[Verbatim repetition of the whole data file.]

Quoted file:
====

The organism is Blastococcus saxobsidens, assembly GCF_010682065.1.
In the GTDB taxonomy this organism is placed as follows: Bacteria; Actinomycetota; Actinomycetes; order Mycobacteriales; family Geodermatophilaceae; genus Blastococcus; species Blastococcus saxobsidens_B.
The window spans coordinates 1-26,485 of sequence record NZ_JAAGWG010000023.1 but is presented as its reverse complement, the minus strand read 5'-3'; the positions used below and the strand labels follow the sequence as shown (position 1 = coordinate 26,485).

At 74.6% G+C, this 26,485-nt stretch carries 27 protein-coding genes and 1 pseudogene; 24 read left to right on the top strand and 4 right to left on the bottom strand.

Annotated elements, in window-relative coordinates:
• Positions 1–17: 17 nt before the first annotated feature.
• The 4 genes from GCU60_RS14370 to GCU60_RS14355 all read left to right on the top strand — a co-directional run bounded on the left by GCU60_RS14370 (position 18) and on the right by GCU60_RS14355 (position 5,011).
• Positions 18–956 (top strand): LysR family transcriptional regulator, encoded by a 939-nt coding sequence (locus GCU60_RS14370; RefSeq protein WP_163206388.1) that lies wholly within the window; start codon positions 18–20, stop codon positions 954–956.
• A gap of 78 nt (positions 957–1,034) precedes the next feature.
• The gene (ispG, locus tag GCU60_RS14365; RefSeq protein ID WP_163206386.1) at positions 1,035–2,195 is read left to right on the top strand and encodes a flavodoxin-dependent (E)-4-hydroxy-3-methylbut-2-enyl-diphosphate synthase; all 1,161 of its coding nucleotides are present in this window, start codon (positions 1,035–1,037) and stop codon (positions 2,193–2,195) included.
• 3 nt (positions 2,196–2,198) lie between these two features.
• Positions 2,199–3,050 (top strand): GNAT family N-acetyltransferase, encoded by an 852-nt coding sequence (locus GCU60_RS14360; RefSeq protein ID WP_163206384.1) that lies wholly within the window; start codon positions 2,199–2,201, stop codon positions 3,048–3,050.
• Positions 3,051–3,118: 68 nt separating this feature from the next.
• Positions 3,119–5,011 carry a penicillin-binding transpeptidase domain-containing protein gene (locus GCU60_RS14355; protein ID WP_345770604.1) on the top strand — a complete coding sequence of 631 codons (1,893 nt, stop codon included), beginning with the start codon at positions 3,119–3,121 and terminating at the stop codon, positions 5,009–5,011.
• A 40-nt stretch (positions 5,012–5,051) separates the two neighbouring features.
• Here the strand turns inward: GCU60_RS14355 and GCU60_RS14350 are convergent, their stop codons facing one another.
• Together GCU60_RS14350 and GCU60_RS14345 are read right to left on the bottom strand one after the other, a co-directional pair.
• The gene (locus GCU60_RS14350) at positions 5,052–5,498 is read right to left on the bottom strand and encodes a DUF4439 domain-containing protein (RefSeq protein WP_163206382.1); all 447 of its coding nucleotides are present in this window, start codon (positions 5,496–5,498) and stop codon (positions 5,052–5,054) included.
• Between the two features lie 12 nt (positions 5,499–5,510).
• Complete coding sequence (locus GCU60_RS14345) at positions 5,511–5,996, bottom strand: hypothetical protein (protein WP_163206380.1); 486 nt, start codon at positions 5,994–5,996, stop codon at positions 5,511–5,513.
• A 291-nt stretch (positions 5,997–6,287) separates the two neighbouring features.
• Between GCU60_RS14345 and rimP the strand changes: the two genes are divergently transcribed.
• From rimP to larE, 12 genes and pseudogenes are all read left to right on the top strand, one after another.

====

The organism is Blastococcus saxobsidens, assembly GCF_010682065.1.
In the GTDB taxonomy this organism is placed as follows: Bacteria; Actinomycetota; Actinomycetes; order Mycobacteriales; family Geodermatophilaceae; genus Blastococcus; species Blastococcus saxobsidens_B.
The window spans coordinates 1-26,485 of sequence record NZ_JAAGWG010000023.1 but is presented as its reverse complement, the minus strand read 5'-3'; the positions used below and the strand labels follow the sequence as shown (position 1 = coordinate 26,485).

At 74.6% G+C, this 26,485-nt stretch carries 27 protein-coding genes and 1 pseudogene; 24 read left to right on the top strand and 4 right to left on the bottom strand.

Annotated elements, in window-relative coordinates:
• Positions 1–17: 17 nt before the first annotated feature.
• The 4 genes from GCU60_RS14370 to GCU60_RS14355 all read left to right on the top strand — a co-directional run bounded on the left by GCU60_RS14370 (position 18) and on the right by GCU60_RS14355 (position 5,011).
• Positions 18–956 (top strand): LysR family transcriptional regulator, encoded by a 939-nt coding sequence (locus GCU60_RS14370; RefSeq protein WP_163206388.1) that lies wholly within the window; start codon positions 18–20, stop codon positions 954–956.
• A gap of 78 nt (positions 957–1,034) precedes the next feature.
• The gene (ispG, locus tag GCU60_RS14365; RefSeq protein ID WP_163206386.1) at positions 1,035–2,195 is read left to right on the top strand and encodes a flavodoxin-dependent (E)-4-hydroxy-3-methylbut-2-enyl-diphosphate synthase; all 1,161 of its coding nucleotides are present in this window, start codon (positions 1,035–1,037) and stop codon (positions 2,193–2,195) included.
• 3 nt (positions 2,196–2,198) lie between these two features.
• Positions 2,199–3,050 (top strand): GNAT family N-acetyltransferase, encoded by an 852-nt coding sequence (locus GCU60_RS14360; RefSeq protein ID WP_163206384.1) that lies wholly within the window; start codon positions 2,199–2,201, stop codon positions 3,048–3,050.
• Positions 3,051–3,118: 68 nt separating this feature from the next.
• Positions 3,119–5,011 carry a penicillin-binding transpeptidase domain-containing protein gene (locus GCU60_RS14355; protein ID WP_345770604.1) on the top strand — a complete coding sequence of 631 codons (1,893 nt, stop codon included), beginning with the start codon at positions 3,119–3,121 and terminating at the stop codon, positions 5,009–5,011.
• A 40-nt stretch (positions 5,012–5,051) separates the two neighbouring features.
• Here the strand turns inward: GCU60_RS14355 and GCU60_RS14350 are convergent, their stop codons facing one another.
• Together GCU60_RS14350 and GCU60_RS14345 are read right to left on the bottom strand one after the other, a co-directional pair.
• The gene (locus GCU60_RS14350) at positions 5,052–5,498 is read right to left on the bottom strand and encodes a DUF4439 domain-containing protein (RefSeq protein WP_163206382.1); all 447 of its coding nucleotides are present in this window, start codon (positions 5,496–5,498) and stop codon (positions 5,052–5,054) included.
• Between the two features lie 12 nt (positions 5,499–5,510).
• Complete coding sequence (locus GCU60_RS14345) at positions 5,511–5,996, bottom strand: hypothetical protein (protein WP_163206380.1); 486 nt, start codon at positions 5,994–5,996, stop codon at positions 5,511–5,513.
• A 291-nt stretch (positions 5,997–6,287) separates the two neighbouring features.
• Between GCU60_RS14345 and rimP the strand changes: the two genes are divergently transcribed.
• From rimP to larE, 12 genes and pseudogenes are all read left to right on the top strand, one after another.